compression='zip' (yellow line) performs worse than the other compression formats, though the difference narrows as file sizes got larger.
Compression ratios of the remaining 3 formats are much closer, though it seems that of the 3,
compression='gzip' (red line) seems to have the lowest compression rates across the spectrum.
compression='bz2' (orange) and
compression='xz' (green), the results are slightly more interesting. Looking at the bunch of lines to the center-right, the higher 3 belong to one dataset (taxi-availability) and the lower 3 belong to another (traffic-images-detections). The group for taxi-availability is ordered orange-green-red (
gzip) from best to worst ratios, whereas for traffic-images-detections,
I’m not sure of the exact reasons but a point to note is that taxi-availability consists of only floats, while traffic-images-detections is a mix of strings and floats. It also appears that for the taxi-availability group, compression ratios are flat across the group. For the traffic-images-detections group, while having less compression than the taxi-availability group, experiences greater compression ratios as size gets larger. It appears that for pure floats,
'bz2' performs better while for a mix with strings,
'xz' does better.
At the far right of the chart are the largest files and where I’m most concerned about. These files, from the traffic-speed-bands API, consist of strings and integers, and
'xz' performs significantly better than the other compression modes.
'xz' format compresses to around 95% of the original size while
'bz2' compresses to about 87%.
Comparison of Write Speed
The horizontal axis of this chart is as before, size of uncompressed file in bytes on a log scale. The vertical axis is time required to complete the
to_csv function, in seconds, also on a log scale.
Generally, formats that compress more take more time to write, as expected. Having no compression writes the fastest, followed by
xz writes the slowest. Between
gzip, this relationship appears not to hold. While earlier we saw
bz2 compressing better than
bz2 appears to take less time to write than
As for the shape of the graph, the trends are similar across formats. At smaller sizes time taken is almost the same regardless of size, possibly due to overheads. At larger file sizes, the log of time taken grows linearly with the log of the uncompressed file size.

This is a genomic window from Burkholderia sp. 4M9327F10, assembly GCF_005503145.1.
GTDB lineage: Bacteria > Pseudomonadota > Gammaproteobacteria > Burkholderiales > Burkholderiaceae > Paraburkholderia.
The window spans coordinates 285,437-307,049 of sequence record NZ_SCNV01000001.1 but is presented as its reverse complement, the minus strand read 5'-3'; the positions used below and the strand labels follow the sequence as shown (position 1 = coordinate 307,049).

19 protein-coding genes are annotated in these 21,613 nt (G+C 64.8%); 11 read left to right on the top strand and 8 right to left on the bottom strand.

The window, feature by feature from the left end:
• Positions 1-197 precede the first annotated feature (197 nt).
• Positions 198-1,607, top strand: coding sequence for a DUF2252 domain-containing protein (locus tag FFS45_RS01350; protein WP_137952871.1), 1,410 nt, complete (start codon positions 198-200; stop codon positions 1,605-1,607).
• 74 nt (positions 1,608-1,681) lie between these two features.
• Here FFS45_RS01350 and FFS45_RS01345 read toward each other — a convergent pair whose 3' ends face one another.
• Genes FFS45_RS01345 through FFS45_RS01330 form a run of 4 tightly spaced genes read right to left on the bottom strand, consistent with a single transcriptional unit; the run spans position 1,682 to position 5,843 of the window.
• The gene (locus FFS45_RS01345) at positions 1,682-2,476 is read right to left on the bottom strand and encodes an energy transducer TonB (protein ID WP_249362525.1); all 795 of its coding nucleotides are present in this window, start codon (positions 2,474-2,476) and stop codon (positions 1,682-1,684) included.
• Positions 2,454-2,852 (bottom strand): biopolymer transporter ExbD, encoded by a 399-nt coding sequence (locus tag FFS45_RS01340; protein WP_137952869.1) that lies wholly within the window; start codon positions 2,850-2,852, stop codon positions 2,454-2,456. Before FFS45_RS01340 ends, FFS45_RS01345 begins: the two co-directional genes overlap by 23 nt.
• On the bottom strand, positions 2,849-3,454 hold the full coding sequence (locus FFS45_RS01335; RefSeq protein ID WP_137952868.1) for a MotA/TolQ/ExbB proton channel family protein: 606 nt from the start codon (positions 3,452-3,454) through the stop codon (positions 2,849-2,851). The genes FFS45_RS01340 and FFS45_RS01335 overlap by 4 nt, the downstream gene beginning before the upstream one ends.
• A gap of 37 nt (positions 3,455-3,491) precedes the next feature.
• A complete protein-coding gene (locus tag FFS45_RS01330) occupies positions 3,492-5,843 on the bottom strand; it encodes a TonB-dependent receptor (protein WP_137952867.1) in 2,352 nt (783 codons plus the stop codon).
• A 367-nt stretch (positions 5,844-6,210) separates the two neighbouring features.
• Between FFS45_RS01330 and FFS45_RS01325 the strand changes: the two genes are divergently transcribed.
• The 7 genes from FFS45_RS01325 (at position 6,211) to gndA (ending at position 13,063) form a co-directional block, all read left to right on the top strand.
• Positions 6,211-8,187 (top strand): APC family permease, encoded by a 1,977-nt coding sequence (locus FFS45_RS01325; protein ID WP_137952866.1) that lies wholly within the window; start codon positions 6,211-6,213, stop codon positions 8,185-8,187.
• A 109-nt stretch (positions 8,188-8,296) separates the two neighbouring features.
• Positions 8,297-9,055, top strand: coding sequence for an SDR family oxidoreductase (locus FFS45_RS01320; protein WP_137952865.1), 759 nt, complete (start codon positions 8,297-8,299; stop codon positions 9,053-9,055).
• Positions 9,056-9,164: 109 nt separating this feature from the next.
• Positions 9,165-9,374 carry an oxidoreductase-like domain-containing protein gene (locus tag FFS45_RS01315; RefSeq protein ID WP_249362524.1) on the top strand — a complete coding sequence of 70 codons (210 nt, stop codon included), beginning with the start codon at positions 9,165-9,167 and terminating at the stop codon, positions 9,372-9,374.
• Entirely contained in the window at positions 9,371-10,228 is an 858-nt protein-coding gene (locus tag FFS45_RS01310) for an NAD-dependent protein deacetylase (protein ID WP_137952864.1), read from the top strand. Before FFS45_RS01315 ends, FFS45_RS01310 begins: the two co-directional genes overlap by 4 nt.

Upon closer inspection (not in this graph), the trajectories of write time to file size differ even for the same format, depending of the content mix
Comparison of Read Speed
The axes are the same as for the write speed graph, except now the metric is for time required to complete
Read speeds comparison across compression formats appear to be more in line with the compression rates.
None has the fastest read times, followed by
bz2 and finally
xz, which also has the highest compression rates.
Comparison of Contents
Obviously this is an important consideration. I’d assume file contents to be the same compressed, but thought I’d check just to be sure. For this I had only compared between the uncompressed version and the
xz version. Strings looked fine. However with floats, the values differ at high precisions. Rounding them to approximately 10 decimal places matched the contents. If your use case requires higher than that level of precision, compressing data may present a concern. 10 was more than sufficient for my use case so I felt confident to proceed.
Given that my objective was to reduce storage costs, and the traffic-speed-bands dataset was by far the largest sized dataset, I adopted the
xz compression mode for the project.
xz performed the best for that dataset, and I was not too concerned with the additional read and write times. Overall capacity requirements came down about 90% after implementation of
xz compression. For more details about the project, check out the Github repository here, and for the chart, on Tableau here.